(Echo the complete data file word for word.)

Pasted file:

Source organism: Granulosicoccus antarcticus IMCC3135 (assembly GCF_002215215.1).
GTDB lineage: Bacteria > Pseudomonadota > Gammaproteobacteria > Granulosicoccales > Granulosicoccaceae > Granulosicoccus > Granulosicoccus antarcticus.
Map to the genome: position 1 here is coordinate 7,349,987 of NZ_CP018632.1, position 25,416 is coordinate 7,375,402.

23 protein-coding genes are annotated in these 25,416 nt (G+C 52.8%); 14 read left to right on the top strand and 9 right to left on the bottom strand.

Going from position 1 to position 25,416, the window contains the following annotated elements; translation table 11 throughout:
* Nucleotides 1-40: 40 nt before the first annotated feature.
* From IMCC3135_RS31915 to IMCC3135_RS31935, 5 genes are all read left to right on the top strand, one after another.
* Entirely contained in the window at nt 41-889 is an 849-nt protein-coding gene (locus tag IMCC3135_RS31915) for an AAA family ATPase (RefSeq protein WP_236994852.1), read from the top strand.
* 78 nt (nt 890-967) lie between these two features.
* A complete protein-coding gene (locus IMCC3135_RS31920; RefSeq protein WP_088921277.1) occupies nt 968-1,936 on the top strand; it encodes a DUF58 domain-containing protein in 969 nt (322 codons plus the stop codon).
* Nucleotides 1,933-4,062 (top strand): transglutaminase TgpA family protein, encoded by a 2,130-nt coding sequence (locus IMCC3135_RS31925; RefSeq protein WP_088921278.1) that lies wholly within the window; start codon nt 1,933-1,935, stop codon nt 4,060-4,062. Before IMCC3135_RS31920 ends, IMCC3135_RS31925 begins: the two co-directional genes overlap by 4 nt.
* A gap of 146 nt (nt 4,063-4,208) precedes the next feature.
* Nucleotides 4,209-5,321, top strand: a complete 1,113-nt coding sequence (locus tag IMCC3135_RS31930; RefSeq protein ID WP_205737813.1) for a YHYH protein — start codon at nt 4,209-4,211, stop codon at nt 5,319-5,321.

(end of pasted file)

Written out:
Source organism: Granulosicoccus antarcticus IMCC3135 (assembly GCF_002215215.1).
GTDB lineage: Bacteria > Pseudomonadota > Gammaproteobacteria > Granulosicoccales > Granulosicoccaceae > Granulosicoccus > Granulosicoccus antarcticus.
Map to the genome: position 1 here is coordinate 7,349,987 of NZ_CP018632.1, position 25,416 is coordinate 7,375,402.

23 protein-coding genes are annotated in these 25,416 nt (G+C 52.8%); 14 read left to right on the top strand and 9 right to left on the bottom strand.

Going from position 1 to position 25,416, the window contains the following annotated elements; translation table 11 throughout:
* Nucleotides 1-40: 40 nt before the first annotated feature.
* From IMCC3135_RS31915 to IMCC3135_RS31935, 5 genes are all read left to right on the top strand, one after another.
* Entirely contained in the window at nt 41-889 is an 849-nt protein-coding gene (locus tag IMCC3135_RS31915) for an AAA family ATPase (RefSeq protein WP_236994852.1), read from the top strand.
* 78 nt (nt 890-967) lie between these two features.
* A complete protein-coding gene (locus IMCC3135_RS31920; RefSeq protein WP_088921277.1) occupies nt 968-1,936 on the top strand; it encodes a DUF58 domain-containing protein in 969 nt (322 codons plus the stop codon).
* Nucleotides 1,933-4,062 (top strand): transglutaminase TgpA family protein, encoded by a 2,130-nt coding sequence (locus IMCC3135_RS31925; RefSeq protein WP_088921278.1) that lies wholly within the window; start codon nt 1,933-1,935, stop codon nt 4,060-4,062. Before IMCC3135_RS31920 ends, IMCC3135_RS31925 begins: the two co-directional genes overlap by 4 nt.
* A gap of 146 nt (nt 4,063-4,208) precedes the next feature.
* Nucleotides 4,209-5,321, top strand: a complete 1,113-nt coding sequence (locus tag IMCC3135_RS31930; RefSeq protein ID WP_205737813.1) for a YHYH protein — start codon at nt 4,209-4,211, stop codon at nt 5,319-5,321.